Questions I find revealing include:

  • “How would describe our organization’s culture? What makes you see it that way?”
  • “How would describe our organization’s approach to decision making?”
  • “Who has power and clout within our organization, even if it’s not formally recognized? Who are their allies? Who is not?”
  • “What employee qualities would you say are most prized and rewarded here?”
  • “What do you think new hires have been most surprised about when they come here?”
  • “How do you think the organization ‘s leadership sees our culture? Do you think that view is accurate?”

Talk to several people at different levels and in different departments. Write it down (this is important. Take a structured approach). Use a spreadsheet if you are so inclined. Compare.

  • How consistent are these perspectives?
  • What do they have in common? Where do they diverge?
  • How close are they to the ‘official’ version of what your organization’s culture is (you know, the one that is advanced by senior management)?
  • What terms or themes come up most often?
  • Did anyone express cynicism about the dissonance between ‘official culture’ and their own perception of culture?
  • Are there commonalities between the perspectives of more senior employees? Employees in a certain department? Of a certain gender?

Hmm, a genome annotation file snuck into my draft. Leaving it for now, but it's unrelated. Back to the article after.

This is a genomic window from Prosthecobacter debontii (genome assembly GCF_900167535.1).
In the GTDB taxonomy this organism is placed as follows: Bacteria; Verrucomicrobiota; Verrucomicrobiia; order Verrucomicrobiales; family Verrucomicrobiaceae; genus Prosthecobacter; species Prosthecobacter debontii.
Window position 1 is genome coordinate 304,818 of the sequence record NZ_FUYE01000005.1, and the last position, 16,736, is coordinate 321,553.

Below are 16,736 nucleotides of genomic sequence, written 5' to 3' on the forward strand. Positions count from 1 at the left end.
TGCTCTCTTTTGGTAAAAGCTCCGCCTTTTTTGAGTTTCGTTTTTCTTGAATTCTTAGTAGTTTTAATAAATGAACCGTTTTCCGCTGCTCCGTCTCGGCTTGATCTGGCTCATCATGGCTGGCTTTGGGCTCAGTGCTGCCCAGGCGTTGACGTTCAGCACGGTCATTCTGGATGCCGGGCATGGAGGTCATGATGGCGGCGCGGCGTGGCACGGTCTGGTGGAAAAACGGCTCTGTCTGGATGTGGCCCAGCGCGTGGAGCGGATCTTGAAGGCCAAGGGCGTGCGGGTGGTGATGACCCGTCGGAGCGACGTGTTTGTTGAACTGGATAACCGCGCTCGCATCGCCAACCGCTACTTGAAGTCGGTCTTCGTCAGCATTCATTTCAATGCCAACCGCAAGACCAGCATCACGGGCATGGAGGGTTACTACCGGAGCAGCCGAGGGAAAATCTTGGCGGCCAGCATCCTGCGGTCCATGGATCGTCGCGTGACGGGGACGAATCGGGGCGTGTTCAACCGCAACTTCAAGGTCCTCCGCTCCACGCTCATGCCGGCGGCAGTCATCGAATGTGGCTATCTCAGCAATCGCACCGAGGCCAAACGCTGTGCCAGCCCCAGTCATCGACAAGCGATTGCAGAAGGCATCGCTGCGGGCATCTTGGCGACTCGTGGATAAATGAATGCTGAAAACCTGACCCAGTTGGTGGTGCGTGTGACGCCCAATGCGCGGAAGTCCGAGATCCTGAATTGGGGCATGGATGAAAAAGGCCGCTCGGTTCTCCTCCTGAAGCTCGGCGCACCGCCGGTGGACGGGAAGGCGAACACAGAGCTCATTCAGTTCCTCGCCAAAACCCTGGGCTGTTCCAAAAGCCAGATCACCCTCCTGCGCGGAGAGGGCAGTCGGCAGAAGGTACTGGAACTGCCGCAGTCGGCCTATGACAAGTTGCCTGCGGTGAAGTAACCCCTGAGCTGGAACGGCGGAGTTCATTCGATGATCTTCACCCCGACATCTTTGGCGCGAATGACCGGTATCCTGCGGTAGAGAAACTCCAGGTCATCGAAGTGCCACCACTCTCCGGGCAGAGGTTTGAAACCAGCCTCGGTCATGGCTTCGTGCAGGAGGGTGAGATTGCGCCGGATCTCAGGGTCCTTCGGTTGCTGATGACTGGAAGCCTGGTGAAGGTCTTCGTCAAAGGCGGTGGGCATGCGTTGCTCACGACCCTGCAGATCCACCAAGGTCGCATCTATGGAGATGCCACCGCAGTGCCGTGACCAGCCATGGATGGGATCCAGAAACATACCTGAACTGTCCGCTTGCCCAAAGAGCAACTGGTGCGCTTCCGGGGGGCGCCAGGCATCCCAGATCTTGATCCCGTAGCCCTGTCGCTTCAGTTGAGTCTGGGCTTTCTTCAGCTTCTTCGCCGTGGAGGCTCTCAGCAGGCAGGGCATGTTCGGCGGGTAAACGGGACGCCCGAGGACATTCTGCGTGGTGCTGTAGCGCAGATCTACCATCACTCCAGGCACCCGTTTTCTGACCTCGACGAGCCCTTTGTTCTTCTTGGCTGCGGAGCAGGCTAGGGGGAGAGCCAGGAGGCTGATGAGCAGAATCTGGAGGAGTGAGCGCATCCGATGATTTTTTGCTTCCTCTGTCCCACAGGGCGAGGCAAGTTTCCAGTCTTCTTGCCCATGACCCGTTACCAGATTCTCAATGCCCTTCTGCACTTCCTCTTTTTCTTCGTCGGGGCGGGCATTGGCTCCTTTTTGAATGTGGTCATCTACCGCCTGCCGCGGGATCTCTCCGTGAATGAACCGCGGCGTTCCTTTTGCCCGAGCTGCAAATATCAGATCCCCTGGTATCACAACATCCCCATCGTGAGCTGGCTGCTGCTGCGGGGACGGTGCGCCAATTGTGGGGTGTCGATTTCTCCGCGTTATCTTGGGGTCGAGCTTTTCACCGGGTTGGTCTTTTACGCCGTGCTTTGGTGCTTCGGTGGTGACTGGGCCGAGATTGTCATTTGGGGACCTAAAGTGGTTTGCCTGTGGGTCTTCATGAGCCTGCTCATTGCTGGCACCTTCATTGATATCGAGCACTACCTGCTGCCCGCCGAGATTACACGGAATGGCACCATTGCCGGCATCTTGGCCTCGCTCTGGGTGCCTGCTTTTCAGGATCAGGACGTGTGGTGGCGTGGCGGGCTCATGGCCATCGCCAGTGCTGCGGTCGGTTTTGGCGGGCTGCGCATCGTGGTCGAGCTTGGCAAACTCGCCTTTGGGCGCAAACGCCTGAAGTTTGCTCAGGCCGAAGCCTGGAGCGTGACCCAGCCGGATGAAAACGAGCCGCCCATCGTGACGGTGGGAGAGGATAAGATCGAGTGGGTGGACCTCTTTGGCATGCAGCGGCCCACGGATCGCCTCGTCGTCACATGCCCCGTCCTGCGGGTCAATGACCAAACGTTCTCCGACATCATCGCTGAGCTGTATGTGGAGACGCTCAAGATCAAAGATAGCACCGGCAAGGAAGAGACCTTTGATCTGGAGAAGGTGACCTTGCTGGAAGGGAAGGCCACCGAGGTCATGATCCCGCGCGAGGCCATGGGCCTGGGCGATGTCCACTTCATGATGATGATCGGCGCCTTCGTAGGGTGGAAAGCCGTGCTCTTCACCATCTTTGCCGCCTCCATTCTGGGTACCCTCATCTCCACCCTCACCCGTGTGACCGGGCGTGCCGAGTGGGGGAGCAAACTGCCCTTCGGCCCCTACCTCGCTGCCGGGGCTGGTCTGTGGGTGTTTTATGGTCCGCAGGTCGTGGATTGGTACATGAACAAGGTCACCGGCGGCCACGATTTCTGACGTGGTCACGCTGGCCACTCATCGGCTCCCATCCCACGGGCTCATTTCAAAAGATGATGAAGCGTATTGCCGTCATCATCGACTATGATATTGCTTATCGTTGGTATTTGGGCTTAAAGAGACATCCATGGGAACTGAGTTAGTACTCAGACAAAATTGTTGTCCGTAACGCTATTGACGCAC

I guarantee the results will be interesting, and will highlight the complexity and diversity of your employees’ experience of your organizational culture. And maybe a fancy management consultant would scoff at this approach as a hack-job, but it won’t cost you $250 an hour, so screw them.

Image Credit: Zach Dischner via Flickr Creative Commons

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12 Comments Post a comment
  1. Mike Hackett #

    Jane, great post! This is exactly the sort of material that you should post to our LinkedIn group: AWE.

    January 9, 2013
  2. Really good questions. Having spent a lot of time in industries that were acquiring and merging, I saw so many times where the “deal doers” came back and said, “wow, their culture is so like ours – this will be a breeze”, and then the smallest detail derails the process right off the bat. In most cases, it was the loss of autonomy, and the start of bureaucracy that went sideways. Love your comment about cynicism – look at people’s eyes when you ask the questions – sometimes that says volumes.

    January 9, 2013
    • I always look forward to your comments Carol- thank you. I’m interested to get your thoughts on cynicism as a response to clumsy change efforts. I get the sense (completely anecdotally) that there is more cynicism in the workplace towards obvious efforts by organizations to influence their culture(s). Do you find that this is the case? And if so, do you think that it is more of a generational thing, or just a product of the times we live in (corporate scandals, lays offs etc.), and/or something else? I’m curious to get another perspective on this…

      January 10, 2013